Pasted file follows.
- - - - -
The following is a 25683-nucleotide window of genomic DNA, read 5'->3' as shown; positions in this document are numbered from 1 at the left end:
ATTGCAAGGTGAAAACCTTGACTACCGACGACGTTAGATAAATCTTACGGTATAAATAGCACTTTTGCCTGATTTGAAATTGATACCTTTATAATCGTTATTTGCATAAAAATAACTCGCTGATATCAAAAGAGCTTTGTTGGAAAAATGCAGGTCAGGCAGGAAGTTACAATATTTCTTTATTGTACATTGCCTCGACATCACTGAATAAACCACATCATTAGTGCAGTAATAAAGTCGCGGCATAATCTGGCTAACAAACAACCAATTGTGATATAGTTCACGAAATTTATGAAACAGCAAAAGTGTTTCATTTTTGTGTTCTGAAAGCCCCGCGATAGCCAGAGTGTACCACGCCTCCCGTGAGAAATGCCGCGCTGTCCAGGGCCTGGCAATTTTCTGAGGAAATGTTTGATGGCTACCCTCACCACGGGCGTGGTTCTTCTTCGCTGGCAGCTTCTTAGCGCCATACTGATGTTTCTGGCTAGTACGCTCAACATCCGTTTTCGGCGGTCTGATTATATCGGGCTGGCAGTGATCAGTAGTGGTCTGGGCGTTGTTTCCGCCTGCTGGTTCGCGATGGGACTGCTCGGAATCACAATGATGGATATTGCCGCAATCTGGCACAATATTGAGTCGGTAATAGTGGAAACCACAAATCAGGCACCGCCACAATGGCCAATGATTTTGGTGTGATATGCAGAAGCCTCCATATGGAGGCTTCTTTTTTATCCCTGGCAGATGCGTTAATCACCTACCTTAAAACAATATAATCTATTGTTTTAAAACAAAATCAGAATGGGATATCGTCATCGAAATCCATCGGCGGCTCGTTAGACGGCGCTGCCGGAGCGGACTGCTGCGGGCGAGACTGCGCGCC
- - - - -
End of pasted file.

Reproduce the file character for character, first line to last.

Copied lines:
The following is a 25683-nucleotide window of genomic DNA, read 5'->3' as shown; positions in this document are numbered from 1 at the left end:
ATTGCAAGGTGAAAACCTTGACTACCGACGACGTTAGATAAATCTTACGGTATAAATAGCACTTTTGCCTGATTTGAAATTGATACCTTTATAATCGTTATTTGCATAAAAATAACTCGCTGATATCAAAAGAGCTTTGTTGGAAAAATGCAGGTCAGGCAGGAAGTTACAATATTTCTTTATTGTACATTGCCTCGACATCACTGAATAAACCACATCATTAGTGCAGTAATAAAGTCGCGGCATAATCTGGCTAACAAACAACCAATTGTGATATAGTTCACGAAATTTATGAAACAGCAAAAGTGTTTCATTTTTGTGTTCTGAAAGCCCCGCGATAGCCAGAGTGTACCACGCCTCCCGTGAGAAATGCCGCGCTGTCCAGGGCCTGGCAATTTTCTGAGGAAATGTTTGATGGCTACCCTCACCACGGGCGTGGTTCTTCTTCGCTGGCAGCTTCTTAGCGCCATACTGATGTTTCTGGCTAGTACGCTCAACATCCGTTTTCGGCGGTCTGATTATATCGGGCTGGCAGTGATCAGTAGTGGTCTGGGCGTTGTTTCCGCCTGCTGGTTCGCGATGGGACTGCTCGGAATCACAATGATGGATATTGCCGCAATCTGGCACAATATTGAGTCGGTAATAGTGGAAACCACAAATCAGGCACCGCCACAATGGCCAATGATTTTGGTGTGATATGCAGAAGCCTCCATATGGAGGCTTCTTTTTTATCCCTGGCAGATGCGTTAATCACCTACCTTAAAACAATATAATCTATTGTTTTAAAACAAAATCAGAATGGGATATCGTCATCGAAATCCATCGGCGGCTCGTTAGACGGCGCTGCCGGAGCGGACTGCTGCGGGCGAGACTGCGCGCC